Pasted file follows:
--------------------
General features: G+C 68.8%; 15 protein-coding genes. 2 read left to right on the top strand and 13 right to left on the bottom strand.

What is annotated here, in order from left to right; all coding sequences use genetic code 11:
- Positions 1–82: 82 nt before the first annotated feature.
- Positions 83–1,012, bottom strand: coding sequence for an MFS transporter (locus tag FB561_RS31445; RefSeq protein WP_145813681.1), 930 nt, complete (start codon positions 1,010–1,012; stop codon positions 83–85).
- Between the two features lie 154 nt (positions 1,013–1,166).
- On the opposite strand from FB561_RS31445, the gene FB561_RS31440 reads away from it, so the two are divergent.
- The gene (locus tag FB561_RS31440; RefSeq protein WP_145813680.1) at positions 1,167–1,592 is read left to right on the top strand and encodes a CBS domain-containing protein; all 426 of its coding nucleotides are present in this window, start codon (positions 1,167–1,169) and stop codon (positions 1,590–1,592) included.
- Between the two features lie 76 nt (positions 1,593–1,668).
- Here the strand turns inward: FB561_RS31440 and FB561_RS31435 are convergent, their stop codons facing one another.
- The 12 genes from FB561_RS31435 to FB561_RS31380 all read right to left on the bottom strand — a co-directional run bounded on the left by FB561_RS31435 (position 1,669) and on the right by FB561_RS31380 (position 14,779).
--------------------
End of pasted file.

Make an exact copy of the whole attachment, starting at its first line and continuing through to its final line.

General features: G+C 68.8%; 15 protein-coding genes. 2 read left to right on the top strand and 13 right to left on the bottom strand.

What is annotated here, in order from left to right; all coding sequences use genetic code 11:
- Positions 1–82: 82 nt before the first annotated feature.
- Positions 83–1,012, bottom strand: coding sequence for an MFS transporter (locus tag FB561_RS31445; RefSeq protein WP_145813681.1), 930 nt, complete (start codon positions 1,010–1,012; stop codon positions 83–85).
- Between the two features lie 154 nt (positions 1,013–1,166).
- On the opposite strand from FB561_RS31445, the gene FB561_RS31440 reads away from it, so the two are divergent.
- The gene (locus tag FB561_RS31440; RefSeq protein WP_145813680.1) at positions 1,167–1,592 is read left to right on the top strand and encodes a CBS domain-containing protein; all 426 of its coding nucleotides are present in this window, start codon (positions 1,167–1,169) and stop codon (positions 1,590–1,592) included.
- Between the two features lie 76 nt (positions 1,593–1,668).
- Here the strand turns inward: FB561_RS31440 and FB561_RS31435 are convergent, their stop codons facing one another.
- The 12 genes from FB561_RS31435 to FB561_RS31380 all read right to left on the bottom strand — a co-directional run bounded on the left by FB561_RS31435 (position 1,669) and on the right by FB561_RS31380 (position 14,779).